After the Bombs – How Terrorism has Affected Travellers – London, England

After the Bombs - How Terrorism has Affected Travellers
London, United Kingdom

In 2001, the Western world was turned on its head with the September 11 attacks on the Twin Towers in New York. It was the first such terrorist attack many of us had witnessed and it left the world stunned that such an atrocity had taken place on US soil - the self proclaimed, land of the free.

At the time, it was thought that the terrorists responsible were specifically targeting America and it’s citizens, and in places like Australia, New Zealand and Britain, life returned to normal in the belief that “it would never happen to us.”

What followed was a series of similar but cowardly attacks on western culture that proved that the terrorists were not only targeting Americans.

Australia and Australians had been specifically named by international terrorist groups and the car bomb at the Sari club in Bali on 12 October 2002 and explosions outside the Australian Embassy in Jakarta on 9 September 2004 proved that no country or nationality is safe from terrorist attacks.

This point was struck home even more so on the 7th of July 2005 when the world stopped and watched as three London trains and a bus were blown up by suicide bombers, leaving over fifty people dead.

For many antipodeans travelling in Europe, London is usually the first stop on the itinerary, however after the 7/7 attacks and the follow up attempts on 21/7, itineraries have changed. Travelling to another country has now become a risk.

25 year old Erica Mansfield from Perth in Western Australia lives in London and has travelled to over 17 countries. Erica was present in London during the bombings of 7/7 and maintains that the threat of terrorism has not and will not deter her from future travel.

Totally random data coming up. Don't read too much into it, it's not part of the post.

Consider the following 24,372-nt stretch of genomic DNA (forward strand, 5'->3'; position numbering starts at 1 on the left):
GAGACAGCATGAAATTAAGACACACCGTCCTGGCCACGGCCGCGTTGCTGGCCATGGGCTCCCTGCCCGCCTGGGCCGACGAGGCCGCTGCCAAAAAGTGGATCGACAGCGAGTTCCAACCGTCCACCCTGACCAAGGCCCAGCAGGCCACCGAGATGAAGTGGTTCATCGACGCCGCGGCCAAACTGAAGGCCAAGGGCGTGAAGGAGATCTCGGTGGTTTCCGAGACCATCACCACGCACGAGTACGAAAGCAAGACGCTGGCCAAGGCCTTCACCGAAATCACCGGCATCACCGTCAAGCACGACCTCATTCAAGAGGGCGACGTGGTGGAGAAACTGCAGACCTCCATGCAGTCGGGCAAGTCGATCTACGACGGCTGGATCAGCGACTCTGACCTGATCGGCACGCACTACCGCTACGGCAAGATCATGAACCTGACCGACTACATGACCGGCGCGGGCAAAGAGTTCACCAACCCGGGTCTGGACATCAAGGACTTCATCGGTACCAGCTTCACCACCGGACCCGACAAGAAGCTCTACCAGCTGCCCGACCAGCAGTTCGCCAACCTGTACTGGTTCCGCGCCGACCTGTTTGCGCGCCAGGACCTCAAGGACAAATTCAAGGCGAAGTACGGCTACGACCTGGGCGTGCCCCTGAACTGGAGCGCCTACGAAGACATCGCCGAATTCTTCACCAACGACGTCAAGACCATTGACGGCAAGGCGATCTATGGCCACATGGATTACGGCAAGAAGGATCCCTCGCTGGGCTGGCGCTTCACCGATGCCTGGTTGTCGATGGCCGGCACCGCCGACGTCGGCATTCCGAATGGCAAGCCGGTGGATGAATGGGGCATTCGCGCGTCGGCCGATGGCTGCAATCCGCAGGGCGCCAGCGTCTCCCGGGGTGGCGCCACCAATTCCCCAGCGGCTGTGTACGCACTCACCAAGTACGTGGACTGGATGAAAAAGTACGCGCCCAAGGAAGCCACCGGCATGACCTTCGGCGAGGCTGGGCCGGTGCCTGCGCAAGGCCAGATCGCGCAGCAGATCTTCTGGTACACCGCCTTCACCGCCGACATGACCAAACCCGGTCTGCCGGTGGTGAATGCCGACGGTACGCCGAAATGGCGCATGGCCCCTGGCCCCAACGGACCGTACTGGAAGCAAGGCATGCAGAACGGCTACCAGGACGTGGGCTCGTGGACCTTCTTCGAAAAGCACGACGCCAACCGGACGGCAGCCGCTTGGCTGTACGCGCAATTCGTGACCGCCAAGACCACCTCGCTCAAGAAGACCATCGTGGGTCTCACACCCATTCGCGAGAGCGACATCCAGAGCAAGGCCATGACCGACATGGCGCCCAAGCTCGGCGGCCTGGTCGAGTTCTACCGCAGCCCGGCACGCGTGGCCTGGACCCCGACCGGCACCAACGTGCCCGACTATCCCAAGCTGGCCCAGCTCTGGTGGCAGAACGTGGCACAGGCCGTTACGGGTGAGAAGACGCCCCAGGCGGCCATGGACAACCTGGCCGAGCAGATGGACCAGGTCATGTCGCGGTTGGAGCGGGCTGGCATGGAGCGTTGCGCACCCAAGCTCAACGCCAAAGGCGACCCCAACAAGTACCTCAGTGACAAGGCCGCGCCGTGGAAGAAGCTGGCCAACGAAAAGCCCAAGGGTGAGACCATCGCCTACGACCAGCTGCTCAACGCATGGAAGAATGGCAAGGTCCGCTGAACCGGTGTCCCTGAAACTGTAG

“These days terrorism is everywhere and at the end of the day you can’t let the ‘threat of terrorism’ prevent you from living your life. If you want to see the world then you just have to put those thoughts to the back of your mind and enjoy your travelling experiences to the full because you never know what is going to happen whether you are on holiday abroad or on your way to work.”

Brian Lindsay, 31 from Cape Town in South Africa was also in London during the bombs. Having been to over 30 countries, Brian says common sense is the key, “You can’t let these people get the better of you. Go where you want to go and just be aware of your surroundings. Obviously you’ve got to use your common sense in regards to where is safe to go and where is not.”

On her first major travelling experience overseas, 25 year old Lisa Tavener from Sydney, Australia was close to not one but two terrorist attacks but has no plans to cut her travels short because of it.

“I was in Egypt when the Red Sea bombings were on and I used the tube in London the week after the bombings.”

“There have been some people who I have met in my travels that have either cut holidays short or just are avoiding some places. There are so many beautiful countries and people to see that we cant let the minority deter us from this.”

“The London attacks have proved that it can happen anywhere, even in your own backyard.”

“If we stop travelling they win, and we live in fear.”